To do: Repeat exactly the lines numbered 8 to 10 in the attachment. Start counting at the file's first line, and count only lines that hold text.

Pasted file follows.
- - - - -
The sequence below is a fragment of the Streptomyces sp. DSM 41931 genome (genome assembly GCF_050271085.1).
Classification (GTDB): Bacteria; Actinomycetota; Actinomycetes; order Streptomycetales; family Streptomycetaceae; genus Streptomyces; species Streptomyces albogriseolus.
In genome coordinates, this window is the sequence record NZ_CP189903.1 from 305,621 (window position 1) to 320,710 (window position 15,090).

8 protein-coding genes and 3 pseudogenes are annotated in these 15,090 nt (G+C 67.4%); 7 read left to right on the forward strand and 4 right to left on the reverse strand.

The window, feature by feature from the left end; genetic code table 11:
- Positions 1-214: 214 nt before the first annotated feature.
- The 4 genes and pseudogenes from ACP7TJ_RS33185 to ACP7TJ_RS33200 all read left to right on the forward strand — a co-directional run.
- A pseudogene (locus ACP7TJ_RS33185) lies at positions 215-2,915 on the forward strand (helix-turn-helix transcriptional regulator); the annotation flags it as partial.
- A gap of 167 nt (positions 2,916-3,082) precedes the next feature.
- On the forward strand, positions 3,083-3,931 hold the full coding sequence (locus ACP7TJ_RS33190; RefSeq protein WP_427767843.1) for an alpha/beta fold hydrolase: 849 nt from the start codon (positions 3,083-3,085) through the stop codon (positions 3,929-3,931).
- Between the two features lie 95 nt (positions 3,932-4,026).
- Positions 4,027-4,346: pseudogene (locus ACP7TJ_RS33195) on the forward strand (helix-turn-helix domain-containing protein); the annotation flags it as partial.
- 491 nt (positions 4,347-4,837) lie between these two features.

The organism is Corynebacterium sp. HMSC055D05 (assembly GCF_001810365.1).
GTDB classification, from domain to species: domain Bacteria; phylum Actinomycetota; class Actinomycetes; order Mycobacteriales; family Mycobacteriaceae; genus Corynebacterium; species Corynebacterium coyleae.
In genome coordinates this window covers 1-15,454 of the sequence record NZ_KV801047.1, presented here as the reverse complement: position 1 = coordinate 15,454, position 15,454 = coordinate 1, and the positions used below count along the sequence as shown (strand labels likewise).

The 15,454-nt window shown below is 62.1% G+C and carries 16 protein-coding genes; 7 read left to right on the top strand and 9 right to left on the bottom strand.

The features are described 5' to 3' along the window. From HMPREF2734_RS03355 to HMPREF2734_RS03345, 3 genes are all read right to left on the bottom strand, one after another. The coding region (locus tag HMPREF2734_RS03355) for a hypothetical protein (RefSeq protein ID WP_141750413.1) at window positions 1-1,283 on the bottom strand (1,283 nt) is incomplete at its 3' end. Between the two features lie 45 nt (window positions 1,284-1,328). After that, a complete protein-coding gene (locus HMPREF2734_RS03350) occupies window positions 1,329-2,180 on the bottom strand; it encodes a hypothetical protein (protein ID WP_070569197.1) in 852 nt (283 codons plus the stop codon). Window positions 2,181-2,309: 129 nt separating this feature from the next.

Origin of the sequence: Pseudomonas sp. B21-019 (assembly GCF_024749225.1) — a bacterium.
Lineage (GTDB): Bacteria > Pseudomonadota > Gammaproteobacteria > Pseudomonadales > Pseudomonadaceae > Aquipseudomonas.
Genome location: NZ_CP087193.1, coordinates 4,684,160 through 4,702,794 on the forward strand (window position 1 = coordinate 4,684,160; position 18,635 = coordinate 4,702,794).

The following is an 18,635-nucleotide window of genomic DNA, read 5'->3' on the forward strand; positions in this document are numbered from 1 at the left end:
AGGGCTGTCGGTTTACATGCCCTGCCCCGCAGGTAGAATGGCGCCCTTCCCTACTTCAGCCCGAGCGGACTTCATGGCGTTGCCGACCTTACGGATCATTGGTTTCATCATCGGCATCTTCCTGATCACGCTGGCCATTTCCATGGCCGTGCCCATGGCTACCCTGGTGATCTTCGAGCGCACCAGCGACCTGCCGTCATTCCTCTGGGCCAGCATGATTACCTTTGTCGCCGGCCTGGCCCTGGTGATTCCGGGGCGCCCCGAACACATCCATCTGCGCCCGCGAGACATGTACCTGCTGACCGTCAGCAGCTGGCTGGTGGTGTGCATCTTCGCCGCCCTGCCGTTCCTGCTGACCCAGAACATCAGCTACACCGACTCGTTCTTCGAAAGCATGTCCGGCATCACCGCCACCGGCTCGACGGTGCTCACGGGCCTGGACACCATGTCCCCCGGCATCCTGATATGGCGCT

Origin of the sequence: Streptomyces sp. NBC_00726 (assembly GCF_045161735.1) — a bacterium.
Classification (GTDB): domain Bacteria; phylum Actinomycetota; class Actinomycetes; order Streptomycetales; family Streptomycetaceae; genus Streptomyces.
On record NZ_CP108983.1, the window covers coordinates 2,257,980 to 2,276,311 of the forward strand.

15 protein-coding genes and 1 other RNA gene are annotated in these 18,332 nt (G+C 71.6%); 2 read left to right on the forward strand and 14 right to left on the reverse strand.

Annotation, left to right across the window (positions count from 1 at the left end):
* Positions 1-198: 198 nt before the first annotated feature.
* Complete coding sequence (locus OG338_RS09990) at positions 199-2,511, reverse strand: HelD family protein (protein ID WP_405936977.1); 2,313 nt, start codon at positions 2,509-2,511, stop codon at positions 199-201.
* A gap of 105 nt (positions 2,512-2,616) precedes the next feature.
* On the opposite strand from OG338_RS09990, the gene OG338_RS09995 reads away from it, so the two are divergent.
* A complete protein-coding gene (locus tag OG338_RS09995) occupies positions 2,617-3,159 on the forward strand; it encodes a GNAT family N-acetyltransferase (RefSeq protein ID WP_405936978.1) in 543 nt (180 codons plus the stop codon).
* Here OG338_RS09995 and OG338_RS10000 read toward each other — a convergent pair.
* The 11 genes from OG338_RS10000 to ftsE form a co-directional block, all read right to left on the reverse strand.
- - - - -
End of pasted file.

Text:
- A pseudogene (locus ACP7TJ_RS33185) lies at positions 215-2,915 on the forward strand (helix-turn-helix transcriptional regulator); the annotation flags it as partial.
- A gap of 167 nt (positions 2,916-3,082) precedes the next feature.
- On the forward strand, positions 3,083-3,931 hold the full coding sequence (locus ACP7TJ_RS33190; RefSeq protein WP_427767843.1) for an alpha/beta fold hydrolase: 849 nt from the start codon (positions 3,083-3,085) through the stop codon (positions 3,929-3,931).